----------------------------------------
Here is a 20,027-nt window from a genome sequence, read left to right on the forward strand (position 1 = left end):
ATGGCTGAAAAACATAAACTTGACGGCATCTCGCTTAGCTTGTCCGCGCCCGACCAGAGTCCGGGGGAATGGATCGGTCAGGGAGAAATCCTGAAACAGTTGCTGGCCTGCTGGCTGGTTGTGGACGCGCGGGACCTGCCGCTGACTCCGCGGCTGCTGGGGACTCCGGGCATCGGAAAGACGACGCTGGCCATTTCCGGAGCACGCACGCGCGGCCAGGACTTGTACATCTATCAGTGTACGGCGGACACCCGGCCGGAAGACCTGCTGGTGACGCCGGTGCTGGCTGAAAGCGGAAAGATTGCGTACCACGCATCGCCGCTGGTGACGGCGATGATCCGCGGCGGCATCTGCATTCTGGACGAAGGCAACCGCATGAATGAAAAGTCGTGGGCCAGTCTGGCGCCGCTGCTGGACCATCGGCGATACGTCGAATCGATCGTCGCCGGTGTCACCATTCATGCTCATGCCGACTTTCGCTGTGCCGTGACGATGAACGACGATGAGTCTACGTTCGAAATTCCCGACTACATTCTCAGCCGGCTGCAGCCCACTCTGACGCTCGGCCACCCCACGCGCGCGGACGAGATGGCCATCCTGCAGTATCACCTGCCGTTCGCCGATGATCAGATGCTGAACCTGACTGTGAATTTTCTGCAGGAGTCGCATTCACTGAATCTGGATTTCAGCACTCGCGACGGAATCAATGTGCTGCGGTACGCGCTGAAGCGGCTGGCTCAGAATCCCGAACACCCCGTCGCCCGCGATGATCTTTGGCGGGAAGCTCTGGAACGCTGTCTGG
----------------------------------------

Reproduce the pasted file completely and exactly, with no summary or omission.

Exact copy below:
Here is a 20,027-nt window from a genome sequence, read left to right on the forward strand (position 1 = left end):
ATGGCTGAAAAACATAAACTTGACGGCATCTCGCTTAGCTTGTCCGCGCCCGACCAGAGTCCGGGGGAATGGATCGGTCAGGGAGAAATCCTGAAACAGTTGCTGGCCTGCTGGCTGGTTGTGGACGCGCGGGACCTGCCGCTGACTCCGCGGCTGCTGGGGACTCCGGGCATCGGAAAGACGACGCTGGCCATTTCCGGAGCACGCACGCGCGGCCAGGACTTGTACATCTATCAGTGTACGGCGGACACCCGGCCGGAAGACCTGCTGGTGACGCCGGTGCTGGCTGAAAGCGGAAAGATTGCGTACCACGCATCGCCGCTGGTGACGGCGATGATCCGCGGCGGCATCTGCATTCTGGACGAAGGCAACCGCATGAATGAAAAGTCGTGGGCCAGTCTGGCGCCGCTGCTGGACCATCGGCGATACGTCGAATCGATCGTCGCCGGTGTCACCATTCATGCTCATGCCGACTTTCGCTGTGCCGTGACGATGAACGACGATGAGTCTACGTTCGAAATTCCCGACTACATTCTCAGCCGGCTGCAGCCCACTCTGACGCTCGGCCACCCCACGCGCGCGGACGAGATGGCCATCCTGCAGTATCACCTGCCGTTCGCCGATGATCAGATGCTGAACCTGACTGTGAATTTTCTGCAGGAGTCGCATTCACTGAATCTGGATTTCAGCACTCGCGACGGAATCAATGTGCTGCGGTACGCGCTGAAGCGGCTGGCTCAGAATCCCGAACACCCCGTCGCCCGCGATGATCTTTGGCGGGAAGCTCTGGAACGCTGTCTGG